One of the first topics of the agency in the history of the respondent seemed to be active participation in middle childhood and early school age in intercity football matches (sports activity among adult cousins). In adolescence, the improvement in running resulted in the sports class and a more aesthetic and sporting silhouette were associated with a better sense of control, and thus predictability and safety. This was the cause of the “contamination sequence” in the event of lack of qualifications for a sports camp and the coach’s critical attention to the subject’s endurance capabilities.
The coach’s said that “You are not going because you are too weak. It was the worst moment. I was training for two months during the summer holidays. Everyone was surprised. I remember that even my older colleagues were afraid of me”.
The result of the trainer’s opinion was the “sequence of deliverance” in the form of individual training work, which (according to the respondent) led to very good running results in the period of high school and the respect shown by older colleagues. The key moments of victory were related in particular to achieving the set goal. The runner showed high determination and achievement motivation, while being able to defer gratification. In case of failure, he would be able to repeat the entire training procedure in the same sporting event in a year. He said that “Even negative people are also great motivators. Some people just don’t like me because I’m winning”.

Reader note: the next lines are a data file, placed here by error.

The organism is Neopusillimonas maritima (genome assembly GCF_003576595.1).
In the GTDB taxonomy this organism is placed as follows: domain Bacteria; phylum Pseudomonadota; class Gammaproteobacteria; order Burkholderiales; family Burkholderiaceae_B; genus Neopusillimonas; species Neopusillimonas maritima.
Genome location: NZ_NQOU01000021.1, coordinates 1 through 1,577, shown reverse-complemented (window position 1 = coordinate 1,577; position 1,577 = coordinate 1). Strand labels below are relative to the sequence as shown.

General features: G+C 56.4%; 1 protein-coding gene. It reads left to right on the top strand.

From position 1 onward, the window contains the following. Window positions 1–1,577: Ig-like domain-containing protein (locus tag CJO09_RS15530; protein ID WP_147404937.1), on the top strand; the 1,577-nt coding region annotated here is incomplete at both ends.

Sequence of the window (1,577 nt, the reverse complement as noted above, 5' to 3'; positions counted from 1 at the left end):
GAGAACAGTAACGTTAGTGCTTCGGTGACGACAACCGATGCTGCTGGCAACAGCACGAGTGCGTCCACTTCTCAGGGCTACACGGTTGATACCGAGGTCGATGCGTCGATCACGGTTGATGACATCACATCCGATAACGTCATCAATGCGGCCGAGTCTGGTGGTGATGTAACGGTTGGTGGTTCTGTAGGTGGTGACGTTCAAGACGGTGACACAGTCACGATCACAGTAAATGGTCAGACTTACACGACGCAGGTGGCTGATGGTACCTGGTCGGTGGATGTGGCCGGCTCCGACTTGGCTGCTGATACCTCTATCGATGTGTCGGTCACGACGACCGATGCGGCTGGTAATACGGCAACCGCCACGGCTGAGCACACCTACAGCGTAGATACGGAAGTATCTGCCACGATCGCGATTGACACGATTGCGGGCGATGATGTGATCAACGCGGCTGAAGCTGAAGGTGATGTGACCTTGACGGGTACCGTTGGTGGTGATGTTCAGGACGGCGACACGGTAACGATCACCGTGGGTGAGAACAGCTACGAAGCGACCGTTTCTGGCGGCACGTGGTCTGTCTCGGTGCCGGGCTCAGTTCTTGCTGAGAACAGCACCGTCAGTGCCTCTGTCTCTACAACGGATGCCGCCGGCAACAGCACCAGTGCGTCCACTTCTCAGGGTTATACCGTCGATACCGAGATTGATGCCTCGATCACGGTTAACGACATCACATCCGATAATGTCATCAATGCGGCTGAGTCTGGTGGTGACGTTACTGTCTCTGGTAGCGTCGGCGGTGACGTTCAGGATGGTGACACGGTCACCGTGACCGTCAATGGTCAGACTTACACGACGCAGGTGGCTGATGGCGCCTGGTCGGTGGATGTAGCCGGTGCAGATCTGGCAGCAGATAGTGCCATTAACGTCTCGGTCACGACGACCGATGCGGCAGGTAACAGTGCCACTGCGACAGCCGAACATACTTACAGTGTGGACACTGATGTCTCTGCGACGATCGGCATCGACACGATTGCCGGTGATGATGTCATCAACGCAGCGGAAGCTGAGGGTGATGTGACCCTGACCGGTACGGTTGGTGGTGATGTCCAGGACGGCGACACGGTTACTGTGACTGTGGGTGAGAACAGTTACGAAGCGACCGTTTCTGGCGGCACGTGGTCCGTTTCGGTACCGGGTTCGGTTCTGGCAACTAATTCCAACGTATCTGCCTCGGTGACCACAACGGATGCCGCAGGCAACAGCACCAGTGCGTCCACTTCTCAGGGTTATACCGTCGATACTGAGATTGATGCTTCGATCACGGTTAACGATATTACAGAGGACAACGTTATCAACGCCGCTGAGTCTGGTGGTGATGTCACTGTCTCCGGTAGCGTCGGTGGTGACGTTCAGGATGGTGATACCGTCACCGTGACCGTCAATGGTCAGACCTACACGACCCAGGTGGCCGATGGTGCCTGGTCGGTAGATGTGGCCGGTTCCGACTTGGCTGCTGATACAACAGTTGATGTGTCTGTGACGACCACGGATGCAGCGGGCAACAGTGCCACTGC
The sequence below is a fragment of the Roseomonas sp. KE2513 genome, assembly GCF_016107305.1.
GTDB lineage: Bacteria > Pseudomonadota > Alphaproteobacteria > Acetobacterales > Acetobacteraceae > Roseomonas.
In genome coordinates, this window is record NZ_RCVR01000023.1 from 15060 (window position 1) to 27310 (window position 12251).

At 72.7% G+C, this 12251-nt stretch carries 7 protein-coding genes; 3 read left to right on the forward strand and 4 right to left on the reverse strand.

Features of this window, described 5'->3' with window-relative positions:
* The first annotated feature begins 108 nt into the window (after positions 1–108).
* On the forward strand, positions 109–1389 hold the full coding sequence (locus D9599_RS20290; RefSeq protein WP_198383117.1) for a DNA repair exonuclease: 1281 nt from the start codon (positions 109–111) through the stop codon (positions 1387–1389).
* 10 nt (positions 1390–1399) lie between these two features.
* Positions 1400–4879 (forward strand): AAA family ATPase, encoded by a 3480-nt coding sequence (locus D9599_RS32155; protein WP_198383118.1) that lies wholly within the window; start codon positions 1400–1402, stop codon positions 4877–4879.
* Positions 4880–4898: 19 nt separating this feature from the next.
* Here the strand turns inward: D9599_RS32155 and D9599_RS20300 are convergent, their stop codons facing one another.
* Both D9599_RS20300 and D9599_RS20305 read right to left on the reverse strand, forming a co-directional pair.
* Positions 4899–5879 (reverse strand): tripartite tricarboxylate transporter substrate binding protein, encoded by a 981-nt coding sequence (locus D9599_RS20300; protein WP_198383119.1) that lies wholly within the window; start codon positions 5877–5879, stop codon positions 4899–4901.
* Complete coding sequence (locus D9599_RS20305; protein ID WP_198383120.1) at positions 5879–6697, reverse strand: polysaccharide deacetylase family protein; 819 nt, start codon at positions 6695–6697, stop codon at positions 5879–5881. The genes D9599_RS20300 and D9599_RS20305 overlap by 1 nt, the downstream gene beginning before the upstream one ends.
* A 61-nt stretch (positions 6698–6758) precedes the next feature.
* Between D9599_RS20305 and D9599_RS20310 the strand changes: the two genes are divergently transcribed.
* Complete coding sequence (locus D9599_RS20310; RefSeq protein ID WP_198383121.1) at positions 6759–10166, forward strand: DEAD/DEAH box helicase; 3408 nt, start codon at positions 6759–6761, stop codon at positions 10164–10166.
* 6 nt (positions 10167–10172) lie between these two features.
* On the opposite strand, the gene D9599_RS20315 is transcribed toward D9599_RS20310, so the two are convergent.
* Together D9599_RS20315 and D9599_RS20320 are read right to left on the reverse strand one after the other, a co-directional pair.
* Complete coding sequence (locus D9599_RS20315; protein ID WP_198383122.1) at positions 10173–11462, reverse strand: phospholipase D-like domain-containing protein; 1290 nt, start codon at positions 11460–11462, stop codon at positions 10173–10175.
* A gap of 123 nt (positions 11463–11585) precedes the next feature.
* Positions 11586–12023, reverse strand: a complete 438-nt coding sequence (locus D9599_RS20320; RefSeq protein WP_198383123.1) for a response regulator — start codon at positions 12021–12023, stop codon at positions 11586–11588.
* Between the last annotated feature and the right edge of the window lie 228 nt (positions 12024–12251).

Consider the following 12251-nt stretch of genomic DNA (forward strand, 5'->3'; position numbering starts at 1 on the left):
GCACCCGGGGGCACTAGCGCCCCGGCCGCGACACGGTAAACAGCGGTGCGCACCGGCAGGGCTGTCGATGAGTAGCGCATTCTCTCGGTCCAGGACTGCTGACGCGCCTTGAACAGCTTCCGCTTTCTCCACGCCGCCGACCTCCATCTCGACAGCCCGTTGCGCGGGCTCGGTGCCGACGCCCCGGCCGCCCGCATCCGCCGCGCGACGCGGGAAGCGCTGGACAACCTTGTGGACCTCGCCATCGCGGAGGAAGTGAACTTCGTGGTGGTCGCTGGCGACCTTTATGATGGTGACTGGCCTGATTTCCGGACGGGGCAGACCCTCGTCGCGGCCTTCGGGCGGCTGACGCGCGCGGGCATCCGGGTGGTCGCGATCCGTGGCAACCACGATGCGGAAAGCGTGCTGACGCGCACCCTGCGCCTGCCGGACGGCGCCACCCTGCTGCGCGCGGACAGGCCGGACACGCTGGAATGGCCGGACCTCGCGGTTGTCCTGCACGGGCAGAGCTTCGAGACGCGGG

In adulthood, the stories were often associated with numerous attempts to break the life record or take a specific place in the competition. He recalled the story when, after losing the competition, he had a conversation with the coach. “The coach was like a father. He never criticized me. It was an authority.”
Communion was expressed through relationships, few but deep friendships in the sphere of sports. “You want someone to be proud of your start. You don’t want to let him down”. In the period of early adulthood—during his studies, the respondent did not participate in any sports. He described these years as “a black moment in life”. “I was a student who allowed himself to do anything. If my friend hadn’t called and didn’t say anything—we are reactivating the club—we are running; then, I would still eat fatty soups on Sundays. When I tried running 10 km for the first time, after the break, I had no strength to run”.